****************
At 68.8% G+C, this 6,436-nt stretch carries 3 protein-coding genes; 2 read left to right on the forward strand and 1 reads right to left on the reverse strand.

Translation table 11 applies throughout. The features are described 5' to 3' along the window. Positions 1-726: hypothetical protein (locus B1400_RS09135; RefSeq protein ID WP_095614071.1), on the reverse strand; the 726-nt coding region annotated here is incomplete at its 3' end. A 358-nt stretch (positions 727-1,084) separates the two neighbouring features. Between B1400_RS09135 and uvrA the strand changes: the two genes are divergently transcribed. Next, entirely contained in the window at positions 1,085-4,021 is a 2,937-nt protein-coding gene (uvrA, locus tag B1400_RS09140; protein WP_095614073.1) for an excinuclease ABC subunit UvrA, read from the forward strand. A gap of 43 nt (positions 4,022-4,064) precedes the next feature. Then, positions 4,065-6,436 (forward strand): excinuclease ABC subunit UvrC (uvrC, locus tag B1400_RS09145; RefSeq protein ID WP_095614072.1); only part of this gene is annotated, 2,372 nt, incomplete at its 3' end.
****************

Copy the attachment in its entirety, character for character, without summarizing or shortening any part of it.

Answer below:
At 68.8% G+C, this 6,436-nt stretch carries 3 protein-coding genes; 2 read left to right on the forward strand and 1 reads right to left on the reverse strand.

Translation table 11 applies throughout. The features are described 5' to 3' along the window. Positions 1-726: hypothetical protein (locus B1400_RS09135; RefSeq protein ID WP_095614071.1), on the reverse strand; the 726-nt coding region annotated here is incomplete at its 3' end. A 358-nt stretch (positions 727-1,084) separates the two neighbouring features. Between B1400_RS09135 and uvrA the strand changes: the two genes are divergently transcribed. Next, entirely contained in the window at positions 1,085-4,021 is a 2,937-nt protein-coding gene (uvrA, locus tag B1400_RS09140; protein WP_095614073.1) for an excinuclease ABC subunit UvrA, read from the forward strand. A gap of 43 nt (positions 4,022-4,064) precedes the next feature. Then, positions 4,065-6,436 (forward strand): excinuclease ABC subunit UvrC (uvrC, locus tag B1400_RS09145; RefSeq protein ID WP_095614072.1); only part of this gene is annotated, 2,372 nt, incomplete at its 3' end.